The needs identified were as follows (respondents could choose multiple categories):

  • 74% of respondents identified ‘youth clubs’ as a form of youth service that is needed.
  • 59% identified ‘specialist support for young people at risk of or engaged with crime, violence and/or gangs’ as a form of youth service that is needed.
  • 54% identified ‘adventure playgrounds/outdoor activities’ as a form of youth service that is needed.
  • 53% identified ‘mentoring and support in schools’ as a form of youth service that is needed.
  • Between 29% and 44% of respondents identified each of the other categories of provision as needed.
  • 9% of respondents suggested other forms of provision they felt were needed including music, arts and creative activities, and support for young people with educational needs or disabilities.

Youth clubs rated higher than all other forms of provision. When asked to identify the one form of provision that respondents felt was most needed, the distinctions in priority were even more stark.

Figure 4: the one most needed form of provision, as identified by respondents

28% of respondents identified ‘youth clubs’ as the most needed form of youth provision. 20% identified ‘specialist support for young people at risk of, or engaged with crime, violence and/or gangs’ as the most needed form of youth provision. All other forms of provision were identified by between 2% and 9% of respondents as the most needed. It is significant that both ‘advice, guidance and counselling’ and ‘specialist support – mental health and wellbeing’ were only chosen by 6% and 8% of respondents as the most needed service despite ‘mental health and wellbeing’ being the second highest identified need (although taken together, this potentially accounts for 14% of respondents identifying specialist mental health provision as most needed). Overall, the data suggests that respondents didn’t necessarily see these particular services as the most appropriate response to mental health needs but that the provision of youth clubs and group activity may be more crucial. It may also indicate that they viewed different needs, such as ‘crime and safety’ and ‘mental health and wellbeing’ as interlinked and requiring a coordinated response rather than disparate mental health services being needed.

When broken down according to the different groups of respondents, young people were most likely to feel that ‘youth clubs’ were the most needed provision with 31% of young people, 24% of parents and 25% of professionals identifying them as the most needed. Parents and professionals were more likely than young people to state that specialist support relating to crime was most needed, with 17% of young people, 21% of parents and 23% of professionals choosing this category. Young people who were female or from ethnic minority groups were slightly more likely to identify specialist support relating to crime as the most needed provision than young people generally with 21% of young women and 19% of BAME young people choosing this category. When broken down by age group it can be observed that young people who were older were less likely to identify ‘youth clubs’ as the most needed provision. Only 23% of 16-19 year olds chose this category compared with 40% of 8-11 year olds and 32% of 12-15 year olds. 20% of 16-19 year olds identified specialist support relating to crime as the most needed provision compared with 17% of each of the other age groups.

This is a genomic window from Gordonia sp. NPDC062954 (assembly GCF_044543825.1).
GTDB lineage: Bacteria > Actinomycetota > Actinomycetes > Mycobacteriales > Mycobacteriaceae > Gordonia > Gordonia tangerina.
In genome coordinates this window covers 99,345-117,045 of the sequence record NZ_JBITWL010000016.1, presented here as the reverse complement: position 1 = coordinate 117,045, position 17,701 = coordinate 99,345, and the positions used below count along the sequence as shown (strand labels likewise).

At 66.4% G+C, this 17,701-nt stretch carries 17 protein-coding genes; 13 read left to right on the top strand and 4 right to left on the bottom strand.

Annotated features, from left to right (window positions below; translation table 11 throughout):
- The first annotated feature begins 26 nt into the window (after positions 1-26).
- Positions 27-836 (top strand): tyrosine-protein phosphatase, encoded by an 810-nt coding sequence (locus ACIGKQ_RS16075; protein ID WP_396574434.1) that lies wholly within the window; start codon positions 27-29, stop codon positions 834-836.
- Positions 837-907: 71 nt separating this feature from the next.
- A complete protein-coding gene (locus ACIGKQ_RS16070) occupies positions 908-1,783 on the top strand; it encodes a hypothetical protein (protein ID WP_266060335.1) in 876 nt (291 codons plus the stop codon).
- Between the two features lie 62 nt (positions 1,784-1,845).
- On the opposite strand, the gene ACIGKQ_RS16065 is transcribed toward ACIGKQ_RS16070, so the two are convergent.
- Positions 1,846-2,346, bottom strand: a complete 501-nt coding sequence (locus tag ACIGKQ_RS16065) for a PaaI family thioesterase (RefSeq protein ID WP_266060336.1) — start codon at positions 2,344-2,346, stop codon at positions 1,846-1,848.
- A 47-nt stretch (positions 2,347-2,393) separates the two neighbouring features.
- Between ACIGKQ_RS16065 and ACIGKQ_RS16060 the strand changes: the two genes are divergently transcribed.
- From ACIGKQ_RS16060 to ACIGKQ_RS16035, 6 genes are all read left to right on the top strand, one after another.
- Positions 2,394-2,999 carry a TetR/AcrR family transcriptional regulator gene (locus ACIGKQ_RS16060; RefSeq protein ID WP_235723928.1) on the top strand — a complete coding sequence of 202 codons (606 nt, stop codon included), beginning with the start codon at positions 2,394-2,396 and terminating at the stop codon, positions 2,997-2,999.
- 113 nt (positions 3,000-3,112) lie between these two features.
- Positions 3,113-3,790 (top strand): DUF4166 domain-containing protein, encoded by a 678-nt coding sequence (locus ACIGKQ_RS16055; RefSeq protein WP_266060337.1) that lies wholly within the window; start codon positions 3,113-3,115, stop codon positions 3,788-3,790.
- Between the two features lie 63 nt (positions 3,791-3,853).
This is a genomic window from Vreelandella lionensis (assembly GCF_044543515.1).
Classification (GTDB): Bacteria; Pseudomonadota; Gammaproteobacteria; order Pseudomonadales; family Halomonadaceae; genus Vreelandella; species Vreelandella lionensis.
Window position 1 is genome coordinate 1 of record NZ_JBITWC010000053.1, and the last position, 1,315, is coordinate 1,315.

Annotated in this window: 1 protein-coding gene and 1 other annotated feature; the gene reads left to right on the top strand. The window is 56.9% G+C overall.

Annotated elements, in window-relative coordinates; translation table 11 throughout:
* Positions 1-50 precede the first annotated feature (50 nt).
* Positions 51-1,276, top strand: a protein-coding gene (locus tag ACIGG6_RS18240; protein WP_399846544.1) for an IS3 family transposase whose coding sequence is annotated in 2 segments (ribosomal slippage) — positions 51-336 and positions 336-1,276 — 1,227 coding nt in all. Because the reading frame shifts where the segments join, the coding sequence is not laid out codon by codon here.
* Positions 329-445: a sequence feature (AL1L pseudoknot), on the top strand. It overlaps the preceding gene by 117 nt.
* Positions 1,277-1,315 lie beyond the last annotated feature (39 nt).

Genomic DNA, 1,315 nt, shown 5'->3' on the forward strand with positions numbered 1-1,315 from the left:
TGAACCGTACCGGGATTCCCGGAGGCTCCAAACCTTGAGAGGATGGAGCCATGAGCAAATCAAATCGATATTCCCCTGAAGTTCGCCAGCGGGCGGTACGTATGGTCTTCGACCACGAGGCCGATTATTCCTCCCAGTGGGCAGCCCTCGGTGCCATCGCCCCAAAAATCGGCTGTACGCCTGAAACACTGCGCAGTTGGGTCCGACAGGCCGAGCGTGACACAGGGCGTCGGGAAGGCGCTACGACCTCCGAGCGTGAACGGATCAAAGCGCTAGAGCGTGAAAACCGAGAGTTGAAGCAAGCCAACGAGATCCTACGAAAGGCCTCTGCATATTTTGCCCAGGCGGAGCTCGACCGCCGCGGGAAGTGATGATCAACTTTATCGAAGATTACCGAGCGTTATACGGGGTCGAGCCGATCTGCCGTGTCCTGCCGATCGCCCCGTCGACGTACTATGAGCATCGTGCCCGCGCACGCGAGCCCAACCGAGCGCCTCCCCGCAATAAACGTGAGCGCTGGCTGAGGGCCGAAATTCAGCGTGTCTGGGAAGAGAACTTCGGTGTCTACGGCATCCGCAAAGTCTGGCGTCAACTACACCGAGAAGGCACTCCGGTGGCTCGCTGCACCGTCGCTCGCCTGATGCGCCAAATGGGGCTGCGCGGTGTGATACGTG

Respondents were also asked about how they thought youth services should be paid for.

Figure 5: how respondents thought youth services should be funded

There was overwhelming support for services to be paid for primarily by local/national government across young people, parents and professionals (82%) as well as substantial support for it to be funded by grants and trusts (58%) and other charity funding (43%). 29% of respondents thought that youth services should be paid for through donations from people who have benefited from services and 16% of respondents thought they should be paid for by young people (or their parents) who are accessing the services (these percentages total more than 100% because respondents could choose multiple categories). 16% of young people, 19% of parents and 12% of professionals indicated that one way that services could be paid for was through charging the young people accessing the services or their parents. Among the young people, 16-19 year olds were the least likely to suggest that services could be paid for at the point of access. 8-11 year olds were the most likely to suggest they could be paid for in this way. Whilst this was the least popular option, it suggests that some young people and parents may be willing to pay for provision. However, this needs to be couched in the recognition that very few young people and parents were suggesting they could or would pay for provision; and the support for this from professionals was even lower. Charging for provision, even with some means testing or alternatives, could create feelings of exclusion and stigma, and access and inclusion issues need to be considered especially for families living in poverty. When asked if there was enough youth provision in the borough, 54% of respondents felt there was not enough youth provision, 24% felt there was the right amount of provision and 21% were not sure. Nobody felt there was too much.